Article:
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Career fair: International students face extra hurdles for visas

International students have to find an employer to sponsor their work visas if they want to remain in the U.S. after their time in college. Credit: Yuting Yang | Lantern Reporter

In addition to the traditional challenges associated with career fairs — such as putting together a resume and preparing a resume pitch — international students often face another hurdle: visa sponsorship and work authorization. However, Ohio State’s Arts and Sciences Career Services, as well as the Office of International Affairs, can help students overcome these obstacles.

“To look for companies with visa sponsorship is the biggest challenge for international students,” said Randy Dineen, a career preparation adviser for the Career Services.

Visa sponsorship means that an employer would give foreign workers sponsorship to legally work in the U.S.

“We found that international students would come back from career fairs and say they were disappointed and frustrated about the lack of the employers who have visa sponsorship,” Dineen said.

Not all the companies provide visa sponsorship for foreign applicants. Of the 180 companies at the College of Arts and Sciences Career Fair on Tuesday, only 15 sponsor visas for foreign students, Dineen said.

“Research ahead of time will help, because we hope that those companies with visa sponsorship will be what the international students really target on, and talk to during the event,” Dineen said.

Another potential challenge for international students is communication skills when it comes to their first interaction with recruiters. Dineen said he recommended international students prepare a 10 to 20 second introduction as a form of an elevator pitch.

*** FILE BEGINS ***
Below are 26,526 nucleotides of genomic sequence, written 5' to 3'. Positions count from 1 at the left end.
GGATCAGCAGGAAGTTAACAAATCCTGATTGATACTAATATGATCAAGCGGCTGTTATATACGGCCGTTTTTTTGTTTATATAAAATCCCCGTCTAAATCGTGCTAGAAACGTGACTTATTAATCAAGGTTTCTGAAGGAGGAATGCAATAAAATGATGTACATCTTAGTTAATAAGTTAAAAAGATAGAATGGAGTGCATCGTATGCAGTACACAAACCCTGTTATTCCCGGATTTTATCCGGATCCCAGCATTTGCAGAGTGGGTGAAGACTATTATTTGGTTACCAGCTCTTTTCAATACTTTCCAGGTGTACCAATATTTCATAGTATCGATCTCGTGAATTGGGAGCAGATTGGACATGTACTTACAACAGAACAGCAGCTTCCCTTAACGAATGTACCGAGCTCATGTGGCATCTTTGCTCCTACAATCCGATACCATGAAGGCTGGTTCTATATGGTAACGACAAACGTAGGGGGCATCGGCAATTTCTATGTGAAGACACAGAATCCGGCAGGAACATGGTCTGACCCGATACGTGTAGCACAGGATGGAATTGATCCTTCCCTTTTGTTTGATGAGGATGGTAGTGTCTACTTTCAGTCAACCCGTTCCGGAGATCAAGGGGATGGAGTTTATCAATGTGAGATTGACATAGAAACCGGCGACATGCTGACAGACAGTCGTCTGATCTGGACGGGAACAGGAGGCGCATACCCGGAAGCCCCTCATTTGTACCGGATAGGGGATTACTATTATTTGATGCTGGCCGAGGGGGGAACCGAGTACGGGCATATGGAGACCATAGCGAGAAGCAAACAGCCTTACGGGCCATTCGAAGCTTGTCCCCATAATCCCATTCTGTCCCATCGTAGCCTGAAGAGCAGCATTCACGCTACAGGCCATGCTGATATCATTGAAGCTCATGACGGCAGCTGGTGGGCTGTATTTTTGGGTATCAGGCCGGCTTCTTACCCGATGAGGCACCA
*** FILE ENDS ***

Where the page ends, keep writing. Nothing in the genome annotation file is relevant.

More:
“English not being their first language, we want to make sure we have the opportunity to help them on preparing their elevator pitch that they are giving to their employers,” Dineen said.

International students also have to have their immigration status to reflect the necessary work authorization.

This means students need to apply for either Curricular Practical Training or Optional Practical Training prior to their employment period, so they can maintain their legal status without violating federal immigration laws.

“CPT allows up to 12 months of internships before graduation, and OPT authorizes a one-year long employment after graduation, but STEM students can have an extension of (24 months) for OPT,” said Amanda Yusko, the program manager for the Office of International Affairs.

CPT allows students to intern during their time at OSU, while OPT is designed for students who wish to accept full-time jobs upon graduation.

“We have up to a 60-day grace period after you graduate, 90 days prior to your graduation date to apply for OPT,” said Erik Gaarder, student immigration coordinator for the Office of International Affairs. “It takes months for the government to approve, so we highly suggest students to apply weeks, or even months, earlier so that we can make sure everything gets settled.”

However, some students might not receive their offer letter until very near the end of their visa-approved stay, and this might cause them to miss the deadlines to get the needed legal authorizations. However, Gaarder said students can be proactive and apply for the needed authorizations before they receive a formal offer letter.

“They think they have to have a job offer so they wait until the last minute,” Gaarder said.

The Arts and Sciences Career Fair is slated for 10 a.m. to 3 p.m. on Tuesday in the Ohio Union.

Correction, 2/17: A previous version of this article misstated the time number of days students have to apply for the Optional Practical Training period, as well as the extension period.

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